Prior to the enactment of IBC (Second Amendment) Act, 2018 through which Sec. 238A of the Code was introduced, in a series of judgments,  the NCLAT and NCLT considered claims which were otherwise barred by limitation for the purpose of initiating of CIRP under Sections 7 and 9 of the Code. The Supreme Court, in B.K. Educational Services Private Limited v Parag Gupta and Associates, held that S. 238A, being clarificatory and procedural in nature, would be applicable to claims made under Sections 7 & 9 from the Code's inception and that the commencement of the Code in 2016, as a consequence, would not revive stale claims.
Subsequent to B.K. Educational Services, two judgments of the Supreme Court dealing with specific aspects of limitation are noteworthy. In Jignesh Shah v. UOI, after holding that pendency of a suit for recovery of money did not extend the period of limitation for filing a winding-up petition, the Supreme Court, in paragraph 21 of its judgment, observed that an acknowledgement of liability would extend the period of limitation. In Babulal Vardharji Gurjar v Veer Gurjar Aluminium Industries Pvt. Ltd., the Supreme Court, relying on its earlier decision in B.K. Educational, held that the period of limitation for application under S. 7 was three years which could be extended only by an application under S. 5 of LA, 1963, if a plea of condonation of delay was made out. Noting that the question of limitation was a mixed question of law and facts, the court held that a party seeking application of extension or enlargement of the period of limitation had to plead the relevant facts and adduce requisite evidence. That being the position, the Court was of the view that no case for extension of the period of limitation was required to be examined. However, three aspects in Babulal require critical appraisal and analysis:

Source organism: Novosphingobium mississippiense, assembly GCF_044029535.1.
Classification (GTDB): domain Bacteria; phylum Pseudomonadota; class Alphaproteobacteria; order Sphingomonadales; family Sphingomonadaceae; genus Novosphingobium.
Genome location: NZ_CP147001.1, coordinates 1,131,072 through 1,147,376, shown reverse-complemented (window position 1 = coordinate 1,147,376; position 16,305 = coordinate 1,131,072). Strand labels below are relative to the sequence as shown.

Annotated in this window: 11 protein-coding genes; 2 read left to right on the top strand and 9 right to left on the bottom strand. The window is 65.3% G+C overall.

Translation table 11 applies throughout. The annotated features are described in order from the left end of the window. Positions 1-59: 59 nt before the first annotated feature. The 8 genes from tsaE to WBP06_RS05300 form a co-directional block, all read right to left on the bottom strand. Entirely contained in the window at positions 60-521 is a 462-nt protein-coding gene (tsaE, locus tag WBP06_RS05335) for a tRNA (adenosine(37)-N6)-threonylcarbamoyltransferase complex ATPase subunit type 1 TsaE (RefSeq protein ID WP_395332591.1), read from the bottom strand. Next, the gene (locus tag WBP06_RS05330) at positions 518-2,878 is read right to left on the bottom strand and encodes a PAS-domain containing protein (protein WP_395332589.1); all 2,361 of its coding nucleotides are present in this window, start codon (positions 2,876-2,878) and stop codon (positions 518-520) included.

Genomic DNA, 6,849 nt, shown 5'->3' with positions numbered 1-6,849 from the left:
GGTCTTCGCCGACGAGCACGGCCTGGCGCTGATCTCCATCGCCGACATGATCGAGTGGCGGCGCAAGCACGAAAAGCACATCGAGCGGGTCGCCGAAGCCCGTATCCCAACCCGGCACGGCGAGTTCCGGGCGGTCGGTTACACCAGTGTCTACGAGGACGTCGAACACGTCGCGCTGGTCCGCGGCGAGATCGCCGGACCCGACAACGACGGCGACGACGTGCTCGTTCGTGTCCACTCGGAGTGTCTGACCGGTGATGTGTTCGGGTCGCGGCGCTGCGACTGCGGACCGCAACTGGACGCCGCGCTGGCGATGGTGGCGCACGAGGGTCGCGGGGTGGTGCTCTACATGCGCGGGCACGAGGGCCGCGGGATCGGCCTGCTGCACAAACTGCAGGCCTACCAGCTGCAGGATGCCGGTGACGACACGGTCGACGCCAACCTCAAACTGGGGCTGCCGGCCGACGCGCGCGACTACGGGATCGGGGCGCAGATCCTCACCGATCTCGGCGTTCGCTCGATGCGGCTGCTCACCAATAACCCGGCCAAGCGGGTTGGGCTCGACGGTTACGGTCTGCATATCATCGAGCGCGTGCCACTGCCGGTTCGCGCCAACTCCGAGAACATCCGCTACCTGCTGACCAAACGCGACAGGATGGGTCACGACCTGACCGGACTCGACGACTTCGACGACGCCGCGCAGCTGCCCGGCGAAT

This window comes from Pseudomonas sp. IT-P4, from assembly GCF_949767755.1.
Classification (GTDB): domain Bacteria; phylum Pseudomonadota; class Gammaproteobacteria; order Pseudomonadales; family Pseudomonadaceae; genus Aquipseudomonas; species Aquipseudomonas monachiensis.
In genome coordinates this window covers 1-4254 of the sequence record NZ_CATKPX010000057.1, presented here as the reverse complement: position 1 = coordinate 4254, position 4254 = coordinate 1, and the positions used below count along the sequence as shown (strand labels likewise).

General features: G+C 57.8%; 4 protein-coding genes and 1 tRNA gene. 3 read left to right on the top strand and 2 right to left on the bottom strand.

"Even if it be assumed that the principles relating to acknowledgement as per S. 18 of the limitation act are applicable for extension of time for the purposes of application of S. 7 of the Code, in our view neither the said provision and principles come in operation in the present case nor they enure to the benefit of respondent no. 2." (Respondent 2 is the Financial Creditor)
The above observation in Babulal creates an impression that the benefit of the provisions of Section 18 of LA 1963 may not be available for applications filed under Ss. 7 & 9 of the Code, though the judgment does not specifically bar the application of Section 18 in appropriate cases. One can, therefore, safely assume that the above ratio would hold good only to the facts in Babulal. This position has also been affirmed in the decision of the NCLAT in Yogeshkumar Jashwantlal Thakkar v. Indian Overseas Bank. In this case, the NCLAT rejected the contentions raised on behalf of the Corporate Debtor that Babulal excludes the applicability of S. 18 of LA, 1963. The NCLAT, relying on P. Sreedevi v. P. Appu, observed that an acknowledgment of debt interrupted the running of prescription and that a mere denial would not take the sheen off documents and the claim of the creditor remained alive as a consequence of Section 18 of LA, 1963.
On a conspectus of the above decisions, it is clear that an acknowledgment of liability extends the period limitation, provided such acknowledgment is within time as stipulated in Section 18.
Even if such an acknowledgement were to revive the period of limitation available to a creditor, the decision of the NCLAT in V. Padmakumar v Stressed Assets Stabilisation Fund, poses an additional hurdle. By a majority of 4:1, the NCLAT has held that an acknowledgement of liability in the financials of the corporate debtor would not be treated as an acknowledgement of liability for the purposes of extending limitation. This was held on the ground that filing of such documents were compulsory statutory requirements that had to be made before the ROC.